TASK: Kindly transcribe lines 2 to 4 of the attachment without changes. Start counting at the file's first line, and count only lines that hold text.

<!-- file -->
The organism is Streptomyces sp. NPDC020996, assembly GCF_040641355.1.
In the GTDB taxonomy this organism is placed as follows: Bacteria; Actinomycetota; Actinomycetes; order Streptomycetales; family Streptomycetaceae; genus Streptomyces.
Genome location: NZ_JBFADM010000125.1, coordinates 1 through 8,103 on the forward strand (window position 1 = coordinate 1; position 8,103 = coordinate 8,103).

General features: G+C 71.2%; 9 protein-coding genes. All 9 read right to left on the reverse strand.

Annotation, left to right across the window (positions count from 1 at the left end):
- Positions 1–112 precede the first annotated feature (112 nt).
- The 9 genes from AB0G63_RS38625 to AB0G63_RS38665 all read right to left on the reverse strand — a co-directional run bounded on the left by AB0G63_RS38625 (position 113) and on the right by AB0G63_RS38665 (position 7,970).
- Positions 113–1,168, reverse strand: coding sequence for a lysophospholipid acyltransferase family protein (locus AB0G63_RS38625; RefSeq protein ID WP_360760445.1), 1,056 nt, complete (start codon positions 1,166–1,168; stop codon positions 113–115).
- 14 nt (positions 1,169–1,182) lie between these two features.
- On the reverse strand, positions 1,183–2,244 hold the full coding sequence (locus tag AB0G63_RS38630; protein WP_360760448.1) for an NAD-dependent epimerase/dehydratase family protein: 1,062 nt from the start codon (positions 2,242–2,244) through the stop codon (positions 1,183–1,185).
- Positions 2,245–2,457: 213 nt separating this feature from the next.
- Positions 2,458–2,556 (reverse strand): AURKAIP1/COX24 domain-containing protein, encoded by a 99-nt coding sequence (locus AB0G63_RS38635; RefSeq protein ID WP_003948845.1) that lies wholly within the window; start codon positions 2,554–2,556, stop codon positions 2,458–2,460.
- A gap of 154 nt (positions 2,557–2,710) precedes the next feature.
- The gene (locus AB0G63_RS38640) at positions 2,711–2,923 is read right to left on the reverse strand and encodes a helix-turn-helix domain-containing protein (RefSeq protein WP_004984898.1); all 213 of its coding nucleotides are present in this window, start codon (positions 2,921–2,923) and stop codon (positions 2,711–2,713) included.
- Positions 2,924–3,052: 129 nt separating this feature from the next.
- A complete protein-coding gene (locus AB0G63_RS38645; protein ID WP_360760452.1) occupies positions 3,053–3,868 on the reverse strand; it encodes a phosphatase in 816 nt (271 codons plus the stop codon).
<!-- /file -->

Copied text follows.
In the GTDB taxonomy this organism is placed as follows: Bacteria; Actinomycetota; Actinomycetes; order Streptomycetales; family Streptomycetaceae; genus Streptomyces.
Genome location: NZ_JBFADM010000125.1, coordinates 1 through 8,103 on the forward strand (window position 1 = coordinate 1; position 8,103 = coordinate 8,103).

General features: G+C 71.2%; 9 protein-coding genes. All 9 read right to left on the reverse strand.